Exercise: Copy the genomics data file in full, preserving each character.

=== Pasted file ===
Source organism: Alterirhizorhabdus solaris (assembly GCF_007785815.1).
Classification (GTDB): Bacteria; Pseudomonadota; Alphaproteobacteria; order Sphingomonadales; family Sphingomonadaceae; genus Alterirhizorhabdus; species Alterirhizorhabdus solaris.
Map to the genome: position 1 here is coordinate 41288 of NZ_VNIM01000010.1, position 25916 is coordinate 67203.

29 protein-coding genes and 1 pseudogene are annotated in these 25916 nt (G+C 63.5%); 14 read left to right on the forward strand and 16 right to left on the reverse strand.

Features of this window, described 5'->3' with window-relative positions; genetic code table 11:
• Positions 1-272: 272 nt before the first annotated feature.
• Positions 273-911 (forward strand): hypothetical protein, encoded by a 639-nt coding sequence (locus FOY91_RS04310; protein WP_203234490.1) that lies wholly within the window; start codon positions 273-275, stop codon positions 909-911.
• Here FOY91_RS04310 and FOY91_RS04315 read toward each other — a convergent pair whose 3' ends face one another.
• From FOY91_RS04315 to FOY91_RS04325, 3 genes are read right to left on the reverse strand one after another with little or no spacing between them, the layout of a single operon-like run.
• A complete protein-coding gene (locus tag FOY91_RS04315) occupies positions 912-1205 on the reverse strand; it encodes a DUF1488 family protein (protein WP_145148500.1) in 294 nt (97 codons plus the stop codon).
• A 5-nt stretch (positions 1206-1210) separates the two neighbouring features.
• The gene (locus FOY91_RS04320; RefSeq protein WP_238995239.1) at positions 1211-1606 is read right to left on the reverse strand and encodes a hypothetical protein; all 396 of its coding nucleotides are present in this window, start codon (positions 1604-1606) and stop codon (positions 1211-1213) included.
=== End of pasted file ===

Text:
Source organism: Alterirhizorhabdus solaris (assembly GCF_007785815.1).
Classification (GTDB): Bacteria; Pseudomonadota; Alphaproteobacteria; order Sphingomonadales; family Sphingomonadaceae; genus Alterirhizorhabdus; species Alterirhizorhabdus solaris.
Map to the genome: position 1 here is coordinate 41288 of NZ_VNIM01000010.1, position 25916 is coordinate 67203.

29 protein-coding genes and 1 pseudogene are annotated in these 25916 nt (G+C 63.5%); 14 read left to right on the forward strand and 16 right to left on the reverse strand.

Features of this window, described 5'->3' with window-relative positions; genetic code table 11:
• Positions 1-272: 272 nt before the first annotated feature.
• Positions 273-911 (forward strand): hypothetical protein, encoded by a 639-nt coding sequence (locus FOY91_RS04310; protein WP_203234490.1) that lies wholly within the window; start codon positions 273-275, stop codon positions 909-911.
• Here FOY91_RS04310 and FOY91_RS04315 read toward each other — a convergent pair whose 3' ends face one another.
• From FOY91_RS04315 to FOY91_RS04325, 3 genes are read right to left on the reverse strand one after another with little or no spacing between them, the layout of a single operon-like run.
• A complete protein-coding gene (locus tag FOY91_RS04315) occupies positions 912-1205 on the reverse strand; it encodes a DUF1488 family protein (protein WP_145148500.1) in 294 nt (97 codons plus the stop codon).
• A 5-nt stretch (positions 1206-1210) separates the two neighbouring features.
• The gene (locus FOY91_RS04320; RefSeq protein WP_238995239.1) at positions 1211-1606 is read right to left on the reverse strand and encodes a hypothetical protein; all 396 of its coding nucleotides are present in this window, start codon (positions 1604-1606) and stop codon (positions 1211-1213) included.